Mining History: The Bulletin of the Peak District Mines Historical Society. Volume 20, No. 1, Autumn 2017
Mining a Globalized World - Local Impacts and
International Linkages of the British Exploitation of
the Cerro Muriano Mine (Spain, 1897-1919)
Dr. Juan M. Cano Sanchiz
Abstract: In 2015, we published a book (Cano Sanchiz 2015) on the English exploitation of the Cerro Muriano Mine
(Córdoba, Spain) during the rst two decades of the 20th century, which completed seven years of industrial archaeological
research on that site. Because that monograph and most of our papers on the topic were published in Spanish, our results
have had little impact on the international academic community. For this reason, and also to address the requests of many
colleagues, the main aim of this article is to recapitulate, summarise and present to an international (English speaking)
audience the main conclusions and advances in knowledge of our previous works on the mining and metallurgy of Cerro
Muriano during the Contemporary Age. The research revealed that the mining and metallurgical sectors grew worldwide
under a strong international interaction in that period. And this, ultimately, led to a certain globalisation process.
From 2007 to 2013, we worked on an Industrial Archaeology
study of the Cerro Muriano mine, the rst of its kind developed
at the University of Córdoba (Spain). The framework for most
of that work was a PhD dissertation (cf. Cano Sanchiz 2012a),
which was funded by the former Ministry of Education and
Science of Spain (FPU program). Its main aim was to test new
tools and techniques for surveying and interpreting the physical
remains of the evolution of technology and industrialisation,
and to characterise that material evidence as the footprint of an
early globalisation process based on the worldwide transfer of
ideas and technology.
As archaeologists, the approach to this subject was primarily
based on the analysis of the material culture of the industrial
society, although we paid due attention to other sources of data,
including written sources, oral information, old pictures, plans,
drawings and photos. This was a quite new approach, because
mining sites in Spain have traditionally been studied more from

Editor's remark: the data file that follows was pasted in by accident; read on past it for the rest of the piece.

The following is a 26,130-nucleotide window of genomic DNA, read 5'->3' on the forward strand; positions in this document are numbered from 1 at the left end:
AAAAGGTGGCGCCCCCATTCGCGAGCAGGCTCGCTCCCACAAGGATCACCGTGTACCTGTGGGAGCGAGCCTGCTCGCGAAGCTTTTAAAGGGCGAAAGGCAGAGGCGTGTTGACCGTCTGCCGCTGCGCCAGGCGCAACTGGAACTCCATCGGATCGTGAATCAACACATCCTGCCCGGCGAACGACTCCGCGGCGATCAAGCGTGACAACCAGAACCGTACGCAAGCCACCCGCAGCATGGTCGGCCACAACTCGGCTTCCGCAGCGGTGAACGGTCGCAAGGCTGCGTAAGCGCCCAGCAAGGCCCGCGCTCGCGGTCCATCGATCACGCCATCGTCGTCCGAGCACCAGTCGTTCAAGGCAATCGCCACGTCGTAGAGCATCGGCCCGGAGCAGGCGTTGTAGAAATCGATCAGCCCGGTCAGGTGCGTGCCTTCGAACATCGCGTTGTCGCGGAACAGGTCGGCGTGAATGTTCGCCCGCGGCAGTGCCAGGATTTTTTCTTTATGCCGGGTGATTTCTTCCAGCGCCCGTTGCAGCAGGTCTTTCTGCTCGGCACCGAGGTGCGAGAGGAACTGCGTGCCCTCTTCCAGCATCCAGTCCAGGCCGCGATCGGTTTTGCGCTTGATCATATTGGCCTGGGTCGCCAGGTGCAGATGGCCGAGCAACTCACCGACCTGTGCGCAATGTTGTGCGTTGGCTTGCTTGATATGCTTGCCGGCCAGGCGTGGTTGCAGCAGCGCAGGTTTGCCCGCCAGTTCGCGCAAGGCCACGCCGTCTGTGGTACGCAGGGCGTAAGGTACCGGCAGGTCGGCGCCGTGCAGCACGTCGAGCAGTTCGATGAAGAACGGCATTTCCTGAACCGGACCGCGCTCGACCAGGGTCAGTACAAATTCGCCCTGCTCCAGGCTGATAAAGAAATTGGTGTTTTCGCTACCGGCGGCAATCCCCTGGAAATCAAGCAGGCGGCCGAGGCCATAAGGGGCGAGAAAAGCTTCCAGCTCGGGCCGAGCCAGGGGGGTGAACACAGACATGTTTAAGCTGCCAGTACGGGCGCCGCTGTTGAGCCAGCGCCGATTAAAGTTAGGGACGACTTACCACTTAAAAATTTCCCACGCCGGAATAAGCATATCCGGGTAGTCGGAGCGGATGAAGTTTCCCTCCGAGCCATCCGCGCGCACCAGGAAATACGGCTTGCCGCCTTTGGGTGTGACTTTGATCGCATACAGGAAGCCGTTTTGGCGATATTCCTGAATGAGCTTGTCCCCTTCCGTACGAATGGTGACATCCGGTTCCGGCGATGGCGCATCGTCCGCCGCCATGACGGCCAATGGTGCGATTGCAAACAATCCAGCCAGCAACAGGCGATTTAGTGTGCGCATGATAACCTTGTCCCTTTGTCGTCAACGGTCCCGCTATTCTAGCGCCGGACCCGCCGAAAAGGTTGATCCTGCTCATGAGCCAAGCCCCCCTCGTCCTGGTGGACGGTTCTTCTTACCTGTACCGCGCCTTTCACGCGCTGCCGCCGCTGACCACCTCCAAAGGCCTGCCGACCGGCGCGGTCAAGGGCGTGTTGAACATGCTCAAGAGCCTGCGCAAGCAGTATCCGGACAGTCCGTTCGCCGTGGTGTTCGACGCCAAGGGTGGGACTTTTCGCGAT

an economic viewpoint, generally
through the use of written sources.
The present text has the main aim
of fullling the lack of English
publications on the Cerro Muriano
Mine. Most of our previous work
has been published in Spanish and so
the results of this research have been
inaccessible to many colleagues. In
order to make our work accessible
to the international audience, we
present here a summary in English
of our previous publications (Cano
Sanchiz 2012a; 2012b; 2013; 2014;
2015), updated and revised. We
encourage the readers of this text to
also consult the original publications
for further details, explanations,
illustrations and full references.
Cerro Muriano is an area of the
Cordobesian mountain range located
16 km north of the city of Córdoba
(Figure 1). It is situated over a large
eld of copper veins, which has been
exploited by the dierent peoples
that have populated Córdoba’s
mountain range Sierra Morena
through time. This has produced
much archaeological evidence,
Figure 1 (Left): Location of Cerro
Muriano in Spain (Anger & Pedall
1983, 60, Figs. 1.1 and 1.2).
ranging from the Copper Age to the 20th century (cf. Penco
From 1897 to 1919, the mines of Cerro Muriano were in
the hands of four English companies: Cordova Exploration
Co., Ltd. (CEC, 1897-1908), Cerro Muriano Mines, Ltd.
(CMM, 1903-1908), North Cero Muriano Copper Mines, Ltd.
(NCMCM, 1906-1908) and Cordoba Copper Co., Ltd. (CCC,
1908-1923). These companies developed the mines using
nine main extraction shafts: Calavera, San Lorenzo, Unión,
Excelsior, Santa Victoria, San Rafael, Levante, San Arturo
and Santa Isabel. The distance between the northernmost
(Calavera) and the southernmost (San Isabel) shafts is around
2,025 m. The separation between the eastern (Union) and
western (San Arturo) extremes is approximately 2,275 m. In
this territory, these companies generated a complete mining
settlement, composed of the above extraction points, a big,
high-tech, for its time, plant for processing and smelting the
ore, and a populated complex of various neighbourhoods with
all the infrastructure required to sustain a society (cf. Cano
Communication with the exterior took place through three
principal routes demarcating a clear north-south axis: the old
road from Córdoba to Almadén (N-432a), the Cañada Real
Soriana droveway, and the rail line between Córdoba, Belmez
and Almorchón. Along with these routes, there was a dense
network of paths and narrow gauge railways throughout